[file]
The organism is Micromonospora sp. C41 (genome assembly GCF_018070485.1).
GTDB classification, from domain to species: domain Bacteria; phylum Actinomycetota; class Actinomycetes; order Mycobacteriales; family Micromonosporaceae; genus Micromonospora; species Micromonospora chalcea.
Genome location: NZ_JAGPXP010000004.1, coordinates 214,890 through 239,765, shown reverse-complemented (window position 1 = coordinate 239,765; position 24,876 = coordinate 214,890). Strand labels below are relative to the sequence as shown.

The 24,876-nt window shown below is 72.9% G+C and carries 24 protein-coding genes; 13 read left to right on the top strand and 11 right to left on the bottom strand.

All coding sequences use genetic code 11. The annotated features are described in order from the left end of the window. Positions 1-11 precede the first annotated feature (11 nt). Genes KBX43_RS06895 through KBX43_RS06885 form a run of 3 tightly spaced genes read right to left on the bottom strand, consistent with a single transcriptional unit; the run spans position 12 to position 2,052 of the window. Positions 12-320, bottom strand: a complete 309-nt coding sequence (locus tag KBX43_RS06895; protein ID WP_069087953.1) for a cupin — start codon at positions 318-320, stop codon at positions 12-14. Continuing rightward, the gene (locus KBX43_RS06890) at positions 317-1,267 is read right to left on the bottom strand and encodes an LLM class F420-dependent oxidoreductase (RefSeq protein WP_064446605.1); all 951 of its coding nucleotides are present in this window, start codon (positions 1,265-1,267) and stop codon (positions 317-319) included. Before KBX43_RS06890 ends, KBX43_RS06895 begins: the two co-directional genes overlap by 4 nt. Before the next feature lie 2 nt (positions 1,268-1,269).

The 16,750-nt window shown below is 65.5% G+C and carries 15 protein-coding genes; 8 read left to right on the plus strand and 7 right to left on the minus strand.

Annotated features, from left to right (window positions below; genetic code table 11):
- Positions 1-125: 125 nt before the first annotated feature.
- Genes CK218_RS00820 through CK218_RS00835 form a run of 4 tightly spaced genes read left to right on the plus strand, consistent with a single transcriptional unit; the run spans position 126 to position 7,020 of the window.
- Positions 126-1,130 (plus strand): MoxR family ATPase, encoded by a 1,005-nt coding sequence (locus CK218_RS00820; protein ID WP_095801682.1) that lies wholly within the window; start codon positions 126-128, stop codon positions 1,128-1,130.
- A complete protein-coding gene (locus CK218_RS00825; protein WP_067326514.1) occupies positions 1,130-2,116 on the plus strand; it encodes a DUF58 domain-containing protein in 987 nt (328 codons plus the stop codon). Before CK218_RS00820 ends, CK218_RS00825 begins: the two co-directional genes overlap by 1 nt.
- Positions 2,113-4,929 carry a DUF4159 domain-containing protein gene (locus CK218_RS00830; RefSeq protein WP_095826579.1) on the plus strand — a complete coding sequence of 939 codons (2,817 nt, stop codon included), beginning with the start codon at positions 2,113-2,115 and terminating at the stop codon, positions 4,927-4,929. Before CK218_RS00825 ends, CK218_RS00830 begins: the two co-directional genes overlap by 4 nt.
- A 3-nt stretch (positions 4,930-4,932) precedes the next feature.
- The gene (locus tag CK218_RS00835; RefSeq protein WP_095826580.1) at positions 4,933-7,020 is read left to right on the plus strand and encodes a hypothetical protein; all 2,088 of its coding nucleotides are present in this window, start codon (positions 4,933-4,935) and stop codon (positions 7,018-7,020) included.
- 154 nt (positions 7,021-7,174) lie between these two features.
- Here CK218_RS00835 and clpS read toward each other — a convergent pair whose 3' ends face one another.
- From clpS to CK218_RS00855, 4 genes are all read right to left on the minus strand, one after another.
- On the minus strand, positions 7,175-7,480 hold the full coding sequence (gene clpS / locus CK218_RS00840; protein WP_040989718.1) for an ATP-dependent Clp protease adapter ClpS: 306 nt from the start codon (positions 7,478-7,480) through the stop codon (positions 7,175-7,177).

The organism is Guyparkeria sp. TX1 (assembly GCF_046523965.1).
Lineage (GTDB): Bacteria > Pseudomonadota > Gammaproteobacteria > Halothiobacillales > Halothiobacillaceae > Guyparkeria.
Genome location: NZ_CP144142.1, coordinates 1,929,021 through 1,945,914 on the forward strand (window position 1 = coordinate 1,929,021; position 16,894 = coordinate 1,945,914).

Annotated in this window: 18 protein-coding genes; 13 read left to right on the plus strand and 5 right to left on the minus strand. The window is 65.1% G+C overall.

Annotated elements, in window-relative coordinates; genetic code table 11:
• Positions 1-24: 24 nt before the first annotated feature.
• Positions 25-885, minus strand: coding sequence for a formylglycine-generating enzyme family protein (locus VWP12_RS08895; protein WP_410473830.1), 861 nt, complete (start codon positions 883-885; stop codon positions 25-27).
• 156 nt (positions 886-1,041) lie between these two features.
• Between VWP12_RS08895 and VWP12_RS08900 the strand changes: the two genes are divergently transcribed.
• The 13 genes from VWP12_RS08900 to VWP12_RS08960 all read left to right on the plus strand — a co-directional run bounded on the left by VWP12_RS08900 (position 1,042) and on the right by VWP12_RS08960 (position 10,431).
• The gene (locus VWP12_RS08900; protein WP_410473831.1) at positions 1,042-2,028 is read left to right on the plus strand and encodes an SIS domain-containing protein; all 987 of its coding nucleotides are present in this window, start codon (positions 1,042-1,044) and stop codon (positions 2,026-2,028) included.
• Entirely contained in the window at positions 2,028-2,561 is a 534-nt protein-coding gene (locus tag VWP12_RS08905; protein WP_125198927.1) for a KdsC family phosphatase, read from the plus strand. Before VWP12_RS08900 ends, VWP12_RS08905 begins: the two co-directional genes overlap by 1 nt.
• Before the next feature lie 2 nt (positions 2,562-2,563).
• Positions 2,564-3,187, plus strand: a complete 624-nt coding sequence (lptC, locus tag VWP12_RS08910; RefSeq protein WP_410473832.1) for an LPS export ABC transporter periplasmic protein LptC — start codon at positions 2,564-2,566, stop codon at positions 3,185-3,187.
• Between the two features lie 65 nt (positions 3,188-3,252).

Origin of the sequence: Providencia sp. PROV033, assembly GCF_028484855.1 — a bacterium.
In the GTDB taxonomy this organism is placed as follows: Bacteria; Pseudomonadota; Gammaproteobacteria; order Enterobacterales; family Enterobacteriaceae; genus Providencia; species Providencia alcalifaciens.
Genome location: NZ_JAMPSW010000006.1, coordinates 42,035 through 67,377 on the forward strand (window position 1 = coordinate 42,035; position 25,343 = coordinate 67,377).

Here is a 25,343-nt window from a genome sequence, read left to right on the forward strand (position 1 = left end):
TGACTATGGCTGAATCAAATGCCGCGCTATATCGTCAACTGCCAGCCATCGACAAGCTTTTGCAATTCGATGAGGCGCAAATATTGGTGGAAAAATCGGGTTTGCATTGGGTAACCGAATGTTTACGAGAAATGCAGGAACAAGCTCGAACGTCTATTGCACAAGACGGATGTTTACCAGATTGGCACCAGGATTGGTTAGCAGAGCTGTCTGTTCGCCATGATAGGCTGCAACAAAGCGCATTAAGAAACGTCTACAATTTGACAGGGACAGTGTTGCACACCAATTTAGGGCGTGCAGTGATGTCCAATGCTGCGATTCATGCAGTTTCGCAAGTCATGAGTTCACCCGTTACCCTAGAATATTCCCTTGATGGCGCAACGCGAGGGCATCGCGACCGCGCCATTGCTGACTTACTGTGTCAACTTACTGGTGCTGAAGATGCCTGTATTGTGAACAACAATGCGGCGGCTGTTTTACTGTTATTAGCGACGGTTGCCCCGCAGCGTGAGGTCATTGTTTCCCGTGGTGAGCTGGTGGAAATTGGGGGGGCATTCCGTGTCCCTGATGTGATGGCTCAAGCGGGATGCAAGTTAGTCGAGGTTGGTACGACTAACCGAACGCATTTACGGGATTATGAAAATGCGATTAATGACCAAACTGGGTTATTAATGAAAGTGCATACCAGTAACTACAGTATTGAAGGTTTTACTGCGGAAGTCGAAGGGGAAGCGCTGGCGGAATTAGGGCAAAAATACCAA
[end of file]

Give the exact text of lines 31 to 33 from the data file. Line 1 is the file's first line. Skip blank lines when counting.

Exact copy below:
• Before the next feature lie 2 nt (positions 2,562-2,563).
• Positions 2,564-3,187, plus strand: a complete 624-nt coding sequence (lptC, locus tag VWP12_RS08910; RefSeq protein WP_410473832.1) for an LPS export ABC transporter periplasmic protein LptC — start codon at positions 2,564-2,566, stop codon at positions 3,185-3,187.
• Between the two features lie 65 nt (positions 3,188-3,252).